You have seen the stereotype of the “sleepy teen” that is depicted in movies and television shows. It might be good for a laugh or two, but the truth is that sleep or lack thereof is a serious issue. In fact, studies now show that when teens lose sleep, it could be a sign of depression or lead to substance abuse.
How Sleep Affects Your Teen
According to the National Sleep Foundation, sleep is a vital part of your teenager’s development and growth. It is as important as the food they eat and the water they drink. This is why it is troubling that teens do not seem to get enough sleep, with just an estimated 15 percent getting the required 8.5 hours on a school night. Not only do teens lack regular sleep patterns, but many also suffer from sleep disorders, such as narcolepsy, sleep apnea, and insomnia.
Studies are now showing that when a person does not get enough sleep, there is a reduction in the availability of dopamine D2 receptors in the ventral striatum, which is part of the brain’s reward circuit. When this occurs, a person becomes more susceptible to risky behaviors to compensate for this deficit.
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The Link Between Lack of Sleep and Teen Drug Abuse
Researchers have now found disturbing links between a teenager’s lack of sleep and a variety of adverse outcomes such as depression, obesity, poor academic performance, behavioral problems, and substance abuse. One study of Fairfax County middle and high school students found that teens who reported getting just six hours of sleep each night were three times more likely to initiate drug use than students who got eight hours or more sleep per night.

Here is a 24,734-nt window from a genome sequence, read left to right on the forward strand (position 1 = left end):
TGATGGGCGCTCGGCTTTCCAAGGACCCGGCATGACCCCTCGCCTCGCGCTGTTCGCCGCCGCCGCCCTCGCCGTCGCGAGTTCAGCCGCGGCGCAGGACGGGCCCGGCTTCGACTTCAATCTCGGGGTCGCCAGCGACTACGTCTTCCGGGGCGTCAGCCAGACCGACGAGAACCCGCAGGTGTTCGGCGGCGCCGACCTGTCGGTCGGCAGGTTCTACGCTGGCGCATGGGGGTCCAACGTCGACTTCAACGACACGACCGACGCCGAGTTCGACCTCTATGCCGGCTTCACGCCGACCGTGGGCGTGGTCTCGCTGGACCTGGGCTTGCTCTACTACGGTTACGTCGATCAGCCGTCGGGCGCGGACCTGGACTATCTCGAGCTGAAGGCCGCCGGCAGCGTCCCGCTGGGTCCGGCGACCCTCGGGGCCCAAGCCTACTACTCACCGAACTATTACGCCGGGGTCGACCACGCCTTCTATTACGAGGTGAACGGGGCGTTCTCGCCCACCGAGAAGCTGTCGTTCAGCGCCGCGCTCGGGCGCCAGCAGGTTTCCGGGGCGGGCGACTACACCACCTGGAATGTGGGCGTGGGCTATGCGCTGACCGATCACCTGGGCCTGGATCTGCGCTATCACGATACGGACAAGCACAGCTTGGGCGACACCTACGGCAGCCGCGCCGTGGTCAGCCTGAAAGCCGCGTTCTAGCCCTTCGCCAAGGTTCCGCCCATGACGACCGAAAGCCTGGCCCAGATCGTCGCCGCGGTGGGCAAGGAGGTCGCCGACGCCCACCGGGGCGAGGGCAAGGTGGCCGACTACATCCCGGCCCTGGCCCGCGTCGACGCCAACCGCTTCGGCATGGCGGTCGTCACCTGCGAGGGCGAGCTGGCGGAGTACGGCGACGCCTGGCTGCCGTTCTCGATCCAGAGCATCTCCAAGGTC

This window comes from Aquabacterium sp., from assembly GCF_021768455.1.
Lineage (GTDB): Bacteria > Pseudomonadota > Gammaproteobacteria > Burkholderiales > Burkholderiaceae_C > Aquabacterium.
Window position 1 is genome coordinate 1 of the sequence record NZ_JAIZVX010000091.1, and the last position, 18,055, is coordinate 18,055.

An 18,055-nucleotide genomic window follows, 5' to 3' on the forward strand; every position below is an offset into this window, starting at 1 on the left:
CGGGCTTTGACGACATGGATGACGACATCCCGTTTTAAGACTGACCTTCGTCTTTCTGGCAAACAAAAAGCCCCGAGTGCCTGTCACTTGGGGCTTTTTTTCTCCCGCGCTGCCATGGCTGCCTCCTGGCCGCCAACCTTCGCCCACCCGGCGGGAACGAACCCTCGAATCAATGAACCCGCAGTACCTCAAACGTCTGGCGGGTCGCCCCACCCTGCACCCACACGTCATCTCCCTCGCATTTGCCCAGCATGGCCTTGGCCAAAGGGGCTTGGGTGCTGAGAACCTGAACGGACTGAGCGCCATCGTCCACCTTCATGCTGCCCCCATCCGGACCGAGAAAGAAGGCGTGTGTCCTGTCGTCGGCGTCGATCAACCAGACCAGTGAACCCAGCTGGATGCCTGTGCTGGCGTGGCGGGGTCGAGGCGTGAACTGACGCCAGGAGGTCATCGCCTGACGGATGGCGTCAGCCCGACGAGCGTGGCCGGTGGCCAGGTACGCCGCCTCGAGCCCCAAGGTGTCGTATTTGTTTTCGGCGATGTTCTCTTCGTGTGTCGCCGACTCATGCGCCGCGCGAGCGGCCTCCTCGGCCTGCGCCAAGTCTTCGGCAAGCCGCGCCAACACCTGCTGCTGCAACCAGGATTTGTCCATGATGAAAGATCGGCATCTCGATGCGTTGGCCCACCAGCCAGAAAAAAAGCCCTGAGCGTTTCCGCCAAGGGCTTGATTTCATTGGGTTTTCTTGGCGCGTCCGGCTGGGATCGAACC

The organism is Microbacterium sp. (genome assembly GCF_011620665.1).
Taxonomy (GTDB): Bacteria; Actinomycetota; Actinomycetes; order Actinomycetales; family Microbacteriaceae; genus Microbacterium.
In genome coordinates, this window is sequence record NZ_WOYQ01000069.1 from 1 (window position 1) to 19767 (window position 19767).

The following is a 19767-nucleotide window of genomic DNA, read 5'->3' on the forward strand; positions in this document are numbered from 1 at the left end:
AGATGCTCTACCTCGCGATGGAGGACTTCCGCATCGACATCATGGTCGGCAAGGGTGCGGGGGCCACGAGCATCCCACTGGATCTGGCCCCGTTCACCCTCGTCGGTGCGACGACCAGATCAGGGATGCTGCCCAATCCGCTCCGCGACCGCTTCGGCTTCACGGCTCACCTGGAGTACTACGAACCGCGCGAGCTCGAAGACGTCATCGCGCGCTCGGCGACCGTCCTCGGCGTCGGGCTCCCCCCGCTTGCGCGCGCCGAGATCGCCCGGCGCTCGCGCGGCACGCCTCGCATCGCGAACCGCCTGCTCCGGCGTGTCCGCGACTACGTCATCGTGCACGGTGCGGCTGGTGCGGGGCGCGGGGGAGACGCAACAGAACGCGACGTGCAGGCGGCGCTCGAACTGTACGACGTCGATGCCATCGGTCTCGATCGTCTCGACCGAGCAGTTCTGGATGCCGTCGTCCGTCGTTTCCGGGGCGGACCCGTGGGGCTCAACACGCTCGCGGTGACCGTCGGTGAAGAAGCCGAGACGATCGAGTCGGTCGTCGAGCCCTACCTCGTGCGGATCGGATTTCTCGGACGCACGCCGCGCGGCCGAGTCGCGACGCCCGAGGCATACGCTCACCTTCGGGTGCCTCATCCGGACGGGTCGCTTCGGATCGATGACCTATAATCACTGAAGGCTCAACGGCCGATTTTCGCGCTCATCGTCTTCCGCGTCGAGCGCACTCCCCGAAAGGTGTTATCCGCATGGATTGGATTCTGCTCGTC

When teens turn to substances due to lack of sleep or depression, it creates a vicious cycle. For example, the use of stimulant drugs will impair sleep and also create changes in the brain that call for even more drug use and eventually addiction. This occurs with more than just stimulant drugs. A Minnesota study showed that there is an opposing relationship between increased cigarette smoking and oversleeping on the weekends to make up for missed weekday sleep. The same study shows a relationship between greater marijuana use and a lack of overall sleep.
Getting Help for Teen Drug Abuse
There are clear links between a lack of quality sleep and risky behaviors like teen drug abuse. If your teen is abusing alcohol or drugs, help is available. Hoping that your teen will simply grow out of it is not the answer. Once addiction becomes an issue, parents need to take action immediately.